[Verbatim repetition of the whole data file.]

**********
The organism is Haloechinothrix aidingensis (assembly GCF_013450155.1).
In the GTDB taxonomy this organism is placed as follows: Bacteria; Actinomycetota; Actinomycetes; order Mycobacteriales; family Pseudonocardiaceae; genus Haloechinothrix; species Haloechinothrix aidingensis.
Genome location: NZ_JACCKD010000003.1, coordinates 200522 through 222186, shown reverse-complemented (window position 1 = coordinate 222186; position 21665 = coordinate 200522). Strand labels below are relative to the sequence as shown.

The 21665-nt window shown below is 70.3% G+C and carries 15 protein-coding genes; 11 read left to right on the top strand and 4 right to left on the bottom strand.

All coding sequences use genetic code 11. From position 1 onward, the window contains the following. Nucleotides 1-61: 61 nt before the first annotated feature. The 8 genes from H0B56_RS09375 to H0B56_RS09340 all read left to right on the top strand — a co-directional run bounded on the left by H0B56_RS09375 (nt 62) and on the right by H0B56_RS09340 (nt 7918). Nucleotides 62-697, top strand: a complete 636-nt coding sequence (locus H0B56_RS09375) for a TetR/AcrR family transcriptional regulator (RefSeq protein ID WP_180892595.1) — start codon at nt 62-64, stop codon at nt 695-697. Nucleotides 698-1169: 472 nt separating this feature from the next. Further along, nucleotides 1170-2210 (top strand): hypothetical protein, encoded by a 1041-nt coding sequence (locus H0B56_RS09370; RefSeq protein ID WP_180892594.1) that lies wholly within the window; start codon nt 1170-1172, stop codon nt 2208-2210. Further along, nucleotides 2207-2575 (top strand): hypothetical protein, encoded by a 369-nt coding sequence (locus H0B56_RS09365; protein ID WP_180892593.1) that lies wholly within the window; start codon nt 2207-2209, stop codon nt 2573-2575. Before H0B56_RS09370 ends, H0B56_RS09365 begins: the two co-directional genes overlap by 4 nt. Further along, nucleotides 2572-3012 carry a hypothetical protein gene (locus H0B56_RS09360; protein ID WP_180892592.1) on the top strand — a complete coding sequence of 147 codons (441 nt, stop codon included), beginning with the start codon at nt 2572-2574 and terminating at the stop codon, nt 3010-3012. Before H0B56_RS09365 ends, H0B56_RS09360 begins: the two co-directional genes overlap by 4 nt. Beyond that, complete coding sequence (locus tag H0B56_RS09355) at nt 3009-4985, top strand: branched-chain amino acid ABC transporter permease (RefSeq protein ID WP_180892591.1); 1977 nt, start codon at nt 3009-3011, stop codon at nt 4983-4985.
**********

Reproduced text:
The organism is Haloechinothrix aidingensis (assembly GCF_013450155.1).
In the GTDB taxonomy this organism is placed as follows: Bacteria; Actinomycetota; Actinomycetes; order Mycobacteriales; family Pseudonocardiaceae; genus Haloechinothrix; species Haloechinothrix aidingensis.
Genome location: NZ_JACCKD010000003.1, coordinates 200522 through 222186, shown reverse-complemented (window position 1 = coordinate 222186; position 21665 = coordinate 200522). Strand labels below are relative to the sequence as shown.

The 21665-nt window shown below is 70.3% G+C and carries 15 protein-coding genes; 11 read left to right on the top strand and 4 right to left on the bottom strand.

All coding sequences use genetic code 11. From position 1 onward, the window contains the following. Nucleotides 1-61: 61 nt before the first annotated feature. The 8 genes from H0B56_RS09375 to H0B56_RS09340 all read left to right on the top strand — a co-directional run bounded on the left by H0B56_RS09375 (nt 62) and on the right by H0B56_RS09340 (nt 7918). Nucleotides 62-697, top strand: a complete 636-nt coding sequence (locus H0B56_RS09375) for a TetR/AcrR family transcriptional regulator (RefSeq protein ID WP_180892595.1) — start codon at nt 62-64, stop codon at nt 695-697. Nucleotides 698-1169: 472 nt separating this feature from the next. Further along, nucleotides 1170-2210 (top strand): hypothetical protein, encoded by a 1041-nt coding sequence (locus H0B56_RS09370; RefSeq protein ID WP_180892594.1) that lies wholly within the window; start codon nt 1170-1172, stop codon nt 2208-2210. Further along, nucleotides 2207-2575 (top strand): hypothetical protein, encoded by a 369-nt coding sequence (locus H0B56_RS09365; protein ID WP_180892593.1) that lies wholly within the window; start codon nt 2207-2209, stop codon nt 2573-2575. Before H0B56_RS09370 ends, H0B56_RS09365 begins: the two co-directional genes overlap by 4 nt. Further along, nucleotides 2572-3012 carry a hypothetical protein gene (locus H0B56_RS09360; protein ID WP_180892592.1) on the top strand — a complete coding sequence of 147 codons (441 nt, stop codon included), beginning with the start codon at nt 2572-2574 and terminating at the stop codon, nt 3010-3012. Before H0B56_RS09365 ends, H0B56_RS09360 begins: the two co-directional genes overlap by 4 nt. Beyond that, complete coding sequence (locus tag H0B56_RS09355) at nt 3009-4985, top strand: branched-chain amino acid ABC transporter permease (RefSeq protein ID WP_180892591.1); 1977 nt, start codon at nt 3009-3011, stop codon at nt 4983-4985.